Stressors associated with illness and hospitalization can have long-term adverse effects on young children’s development and wellbeing. Professionals who work with young children appreciate the power of children’s play for their development as human beings; nonetheless, play is sometimes viewed as inappropriate or unnecessary for children in traumatic or stressful circumstances. The objective of this paper is to highlight the benefits of play for children in the context of coping with medical stressors as a tool to promote child and family resilience, adaptive coping responses, quality of life, and child development. We first review the various purposes play can serve for young children in the hospital. The impacts of hospital play for children and families and opportunities for professionals to facilitate children’s play during hospitalization are then described and illustrated through a case study portrayal of a young child coping with an inpatient admission for cancer treatment.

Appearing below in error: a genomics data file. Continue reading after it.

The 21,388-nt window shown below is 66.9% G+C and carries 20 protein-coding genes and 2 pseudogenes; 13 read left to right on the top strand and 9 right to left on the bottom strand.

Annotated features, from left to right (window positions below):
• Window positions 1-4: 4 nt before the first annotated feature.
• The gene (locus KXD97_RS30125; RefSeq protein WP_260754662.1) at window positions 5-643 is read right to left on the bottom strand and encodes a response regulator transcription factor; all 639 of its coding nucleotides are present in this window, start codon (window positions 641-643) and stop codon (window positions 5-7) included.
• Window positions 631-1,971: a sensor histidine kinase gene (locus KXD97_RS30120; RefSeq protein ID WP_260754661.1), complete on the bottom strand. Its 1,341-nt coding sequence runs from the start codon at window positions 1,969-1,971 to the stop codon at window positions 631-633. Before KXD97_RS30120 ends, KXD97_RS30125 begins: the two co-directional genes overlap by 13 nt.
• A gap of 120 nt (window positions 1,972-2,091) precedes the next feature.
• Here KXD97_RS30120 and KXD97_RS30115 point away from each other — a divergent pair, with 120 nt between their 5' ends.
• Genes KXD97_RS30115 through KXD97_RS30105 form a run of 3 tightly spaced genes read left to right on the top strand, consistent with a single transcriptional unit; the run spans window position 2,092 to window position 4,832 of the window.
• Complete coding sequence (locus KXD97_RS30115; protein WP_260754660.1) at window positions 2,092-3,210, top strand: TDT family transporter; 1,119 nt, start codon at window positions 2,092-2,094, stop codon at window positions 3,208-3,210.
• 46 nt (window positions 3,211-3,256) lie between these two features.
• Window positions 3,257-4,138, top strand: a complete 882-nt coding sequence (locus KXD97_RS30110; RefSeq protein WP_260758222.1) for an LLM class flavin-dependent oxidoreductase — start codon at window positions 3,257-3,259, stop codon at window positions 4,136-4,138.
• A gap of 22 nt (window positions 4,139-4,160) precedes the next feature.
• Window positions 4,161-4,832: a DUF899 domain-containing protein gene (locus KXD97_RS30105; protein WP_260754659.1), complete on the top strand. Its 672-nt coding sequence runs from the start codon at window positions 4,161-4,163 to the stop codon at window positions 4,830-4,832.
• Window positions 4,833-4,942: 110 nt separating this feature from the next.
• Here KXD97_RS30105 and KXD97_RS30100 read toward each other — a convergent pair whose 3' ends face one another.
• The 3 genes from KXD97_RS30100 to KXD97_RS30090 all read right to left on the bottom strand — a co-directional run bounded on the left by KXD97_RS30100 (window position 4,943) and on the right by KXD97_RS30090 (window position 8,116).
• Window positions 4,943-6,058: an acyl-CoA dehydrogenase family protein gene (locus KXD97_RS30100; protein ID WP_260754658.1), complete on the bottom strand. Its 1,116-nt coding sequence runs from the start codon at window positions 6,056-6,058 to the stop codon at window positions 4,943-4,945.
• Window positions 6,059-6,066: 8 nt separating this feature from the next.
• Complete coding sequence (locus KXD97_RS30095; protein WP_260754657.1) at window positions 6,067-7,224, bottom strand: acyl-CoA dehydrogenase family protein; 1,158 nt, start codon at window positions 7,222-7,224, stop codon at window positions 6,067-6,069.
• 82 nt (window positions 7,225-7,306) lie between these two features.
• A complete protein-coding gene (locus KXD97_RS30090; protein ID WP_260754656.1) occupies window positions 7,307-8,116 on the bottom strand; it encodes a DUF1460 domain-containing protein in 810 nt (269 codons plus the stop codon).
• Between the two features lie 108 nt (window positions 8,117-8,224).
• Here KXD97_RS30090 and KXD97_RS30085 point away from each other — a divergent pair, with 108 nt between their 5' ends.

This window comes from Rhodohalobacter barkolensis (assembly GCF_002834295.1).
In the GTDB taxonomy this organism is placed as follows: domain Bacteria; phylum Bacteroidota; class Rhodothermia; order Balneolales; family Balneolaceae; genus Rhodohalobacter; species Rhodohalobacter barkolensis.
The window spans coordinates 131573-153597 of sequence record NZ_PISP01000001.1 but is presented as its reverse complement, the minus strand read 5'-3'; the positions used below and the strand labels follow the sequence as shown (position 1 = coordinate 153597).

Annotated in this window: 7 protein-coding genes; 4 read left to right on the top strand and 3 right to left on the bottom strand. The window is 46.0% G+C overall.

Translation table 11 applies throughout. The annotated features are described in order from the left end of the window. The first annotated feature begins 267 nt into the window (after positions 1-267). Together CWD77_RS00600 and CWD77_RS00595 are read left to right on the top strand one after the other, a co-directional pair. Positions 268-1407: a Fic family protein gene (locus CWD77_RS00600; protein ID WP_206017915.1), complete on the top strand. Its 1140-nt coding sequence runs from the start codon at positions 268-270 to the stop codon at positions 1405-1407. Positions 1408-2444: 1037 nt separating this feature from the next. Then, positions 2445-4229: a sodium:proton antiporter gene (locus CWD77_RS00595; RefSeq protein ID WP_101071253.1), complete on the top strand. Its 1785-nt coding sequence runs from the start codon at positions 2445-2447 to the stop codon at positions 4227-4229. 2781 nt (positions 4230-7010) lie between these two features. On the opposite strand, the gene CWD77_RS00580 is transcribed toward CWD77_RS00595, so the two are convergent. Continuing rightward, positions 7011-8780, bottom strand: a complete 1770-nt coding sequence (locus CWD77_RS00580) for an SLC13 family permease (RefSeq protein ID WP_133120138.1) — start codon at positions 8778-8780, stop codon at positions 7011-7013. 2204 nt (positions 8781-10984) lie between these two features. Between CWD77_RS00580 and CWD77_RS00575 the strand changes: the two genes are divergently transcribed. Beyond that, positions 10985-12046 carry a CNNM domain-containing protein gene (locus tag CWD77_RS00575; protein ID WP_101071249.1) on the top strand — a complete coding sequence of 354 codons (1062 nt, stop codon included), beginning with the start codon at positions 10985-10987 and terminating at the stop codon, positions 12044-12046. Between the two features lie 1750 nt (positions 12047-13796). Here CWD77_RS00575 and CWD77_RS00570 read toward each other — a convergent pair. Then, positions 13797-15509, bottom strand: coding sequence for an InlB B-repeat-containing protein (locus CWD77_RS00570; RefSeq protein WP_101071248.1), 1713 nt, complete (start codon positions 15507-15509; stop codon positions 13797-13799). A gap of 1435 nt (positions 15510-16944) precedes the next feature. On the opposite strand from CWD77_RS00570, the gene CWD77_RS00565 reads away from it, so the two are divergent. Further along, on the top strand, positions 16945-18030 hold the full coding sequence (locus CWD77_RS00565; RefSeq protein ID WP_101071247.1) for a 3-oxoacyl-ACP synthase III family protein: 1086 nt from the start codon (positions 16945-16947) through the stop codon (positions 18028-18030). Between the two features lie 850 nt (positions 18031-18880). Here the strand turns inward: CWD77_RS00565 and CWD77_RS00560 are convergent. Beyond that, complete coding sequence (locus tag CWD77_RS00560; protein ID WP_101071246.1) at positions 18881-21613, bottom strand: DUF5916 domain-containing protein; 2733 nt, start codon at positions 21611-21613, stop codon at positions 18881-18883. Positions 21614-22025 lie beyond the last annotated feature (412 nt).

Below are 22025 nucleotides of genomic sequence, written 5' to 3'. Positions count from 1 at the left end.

ASJC Scopus subject areas
- Social Psychology
- Developmental and Educational Psychology